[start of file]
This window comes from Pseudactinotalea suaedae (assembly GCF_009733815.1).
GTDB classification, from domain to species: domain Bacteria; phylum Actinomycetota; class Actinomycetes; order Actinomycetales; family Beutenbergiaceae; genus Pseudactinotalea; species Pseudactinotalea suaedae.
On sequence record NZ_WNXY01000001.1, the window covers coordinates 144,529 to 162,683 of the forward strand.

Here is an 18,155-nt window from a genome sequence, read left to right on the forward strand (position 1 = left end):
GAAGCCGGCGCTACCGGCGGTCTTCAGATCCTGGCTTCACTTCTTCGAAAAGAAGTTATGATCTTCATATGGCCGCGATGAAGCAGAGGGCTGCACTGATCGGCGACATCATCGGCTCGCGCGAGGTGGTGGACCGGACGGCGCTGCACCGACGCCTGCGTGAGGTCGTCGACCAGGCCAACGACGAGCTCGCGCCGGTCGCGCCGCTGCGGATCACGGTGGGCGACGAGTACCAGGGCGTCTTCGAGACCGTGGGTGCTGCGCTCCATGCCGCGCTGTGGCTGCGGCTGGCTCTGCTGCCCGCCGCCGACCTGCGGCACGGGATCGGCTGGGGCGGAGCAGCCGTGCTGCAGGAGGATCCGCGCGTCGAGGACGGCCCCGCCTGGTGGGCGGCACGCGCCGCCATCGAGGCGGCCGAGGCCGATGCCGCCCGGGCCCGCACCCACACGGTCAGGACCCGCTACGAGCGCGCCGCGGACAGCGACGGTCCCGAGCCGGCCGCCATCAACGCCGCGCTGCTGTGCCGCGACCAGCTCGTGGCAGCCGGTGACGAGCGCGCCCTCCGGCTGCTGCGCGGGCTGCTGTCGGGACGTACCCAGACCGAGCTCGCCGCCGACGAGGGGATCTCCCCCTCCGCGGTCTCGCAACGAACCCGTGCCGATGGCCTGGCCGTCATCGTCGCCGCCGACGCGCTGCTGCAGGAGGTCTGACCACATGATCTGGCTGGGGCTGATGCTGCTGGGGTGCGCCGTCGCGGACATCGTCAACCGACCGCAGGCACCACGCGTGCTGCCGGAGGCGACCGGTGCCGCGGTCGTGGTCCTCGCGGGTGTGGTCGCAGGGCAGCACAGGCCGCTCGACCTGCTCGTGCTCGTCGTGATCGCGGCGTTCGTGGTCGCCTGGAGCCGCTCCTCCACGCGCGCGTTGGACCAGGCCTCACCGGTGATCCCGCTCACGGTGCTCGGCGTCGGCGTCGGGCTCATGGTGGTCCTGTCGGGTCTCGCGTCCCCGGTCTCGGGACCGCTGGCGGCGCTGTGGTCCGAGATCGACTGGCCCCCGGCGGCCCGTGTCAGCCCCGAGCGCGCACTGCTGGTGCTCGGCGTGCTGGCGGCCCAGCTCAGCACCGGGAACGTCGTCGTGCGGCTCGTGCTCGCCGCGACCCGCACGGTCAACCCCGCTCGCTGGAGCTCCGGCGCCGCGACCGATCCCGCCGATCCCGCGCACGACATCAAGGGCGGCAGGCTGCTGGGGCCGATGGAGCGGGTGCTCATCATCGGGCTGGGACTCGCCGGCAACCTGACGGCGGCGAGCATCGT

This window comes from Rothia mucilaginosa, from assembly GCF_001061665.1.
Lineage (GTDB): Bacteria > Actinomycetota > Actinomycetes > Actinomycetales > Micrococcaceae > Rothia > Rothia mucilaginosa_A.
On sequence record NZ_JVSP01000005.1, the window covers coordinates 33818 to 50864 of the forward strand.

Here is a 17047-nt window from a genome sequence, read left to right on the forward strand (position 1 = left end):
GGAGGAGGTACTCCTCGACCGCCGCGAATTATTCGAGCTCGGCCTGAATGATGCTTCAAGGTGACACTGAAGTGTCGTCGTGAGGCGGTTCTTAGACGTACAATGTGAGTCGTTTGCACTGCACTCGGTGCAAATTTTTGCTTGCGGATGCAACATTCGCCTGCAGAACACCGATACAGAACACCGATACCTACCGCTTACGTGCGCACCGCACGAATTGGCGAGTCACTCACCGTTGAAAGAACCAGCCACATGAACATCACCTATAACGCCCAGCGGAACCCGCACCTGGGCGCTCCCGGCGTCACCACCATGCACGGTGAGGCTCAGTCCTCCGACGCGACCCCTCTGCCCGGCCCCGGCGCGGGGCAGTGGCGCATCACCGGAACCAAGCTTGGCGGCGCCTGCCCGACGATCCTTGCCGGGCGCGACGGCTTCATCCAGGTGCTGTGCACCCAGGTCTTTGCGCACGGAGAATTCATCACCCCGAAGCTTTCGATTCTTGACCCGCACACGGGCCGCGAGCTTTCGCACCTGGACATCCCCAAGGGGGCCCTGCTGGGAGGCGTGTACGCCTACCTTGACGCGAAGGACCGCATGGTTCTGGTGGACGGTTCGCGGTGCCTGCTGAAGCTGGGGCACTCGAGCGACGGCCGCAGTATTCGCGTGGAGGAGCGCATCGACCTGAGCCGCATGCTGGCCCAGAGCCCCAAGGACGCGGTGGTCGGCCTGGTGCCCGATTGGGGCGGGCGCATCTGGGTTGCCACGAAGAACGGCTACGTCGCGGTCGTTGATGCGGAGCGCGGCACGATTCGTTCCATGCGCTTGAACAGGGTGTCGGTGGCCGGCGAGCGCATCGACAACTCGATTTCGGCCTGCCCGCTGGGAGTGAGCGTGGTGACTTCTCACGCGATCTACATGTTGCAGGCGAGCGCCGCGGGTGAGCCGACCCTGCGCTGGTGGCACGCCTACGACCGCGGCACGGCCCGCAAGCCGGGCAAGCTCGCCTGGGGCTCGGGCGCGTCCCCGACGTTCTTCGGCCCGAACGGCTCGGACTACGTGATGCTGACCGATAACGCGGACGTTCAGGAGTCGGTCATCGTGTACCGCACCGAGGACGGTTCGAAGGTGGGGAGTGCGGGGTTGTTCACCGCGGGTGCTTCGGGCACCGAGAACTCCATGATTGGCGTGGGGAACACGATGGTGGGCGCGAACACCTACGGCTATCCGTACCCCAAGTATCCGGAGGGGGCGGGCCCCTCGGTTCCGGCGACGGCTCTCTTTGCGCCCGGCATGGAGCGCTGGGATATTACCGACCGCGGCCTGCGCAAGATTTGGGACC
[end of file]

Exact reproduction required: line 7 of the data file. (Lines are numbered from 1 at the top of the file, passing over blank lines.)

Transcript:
Lineage (GTDB): Bacteria > Actinomycetota > Actinomycetes > Actinomycetales > Micrococcaceae > Rothia > Rothia mucilaginosa_A.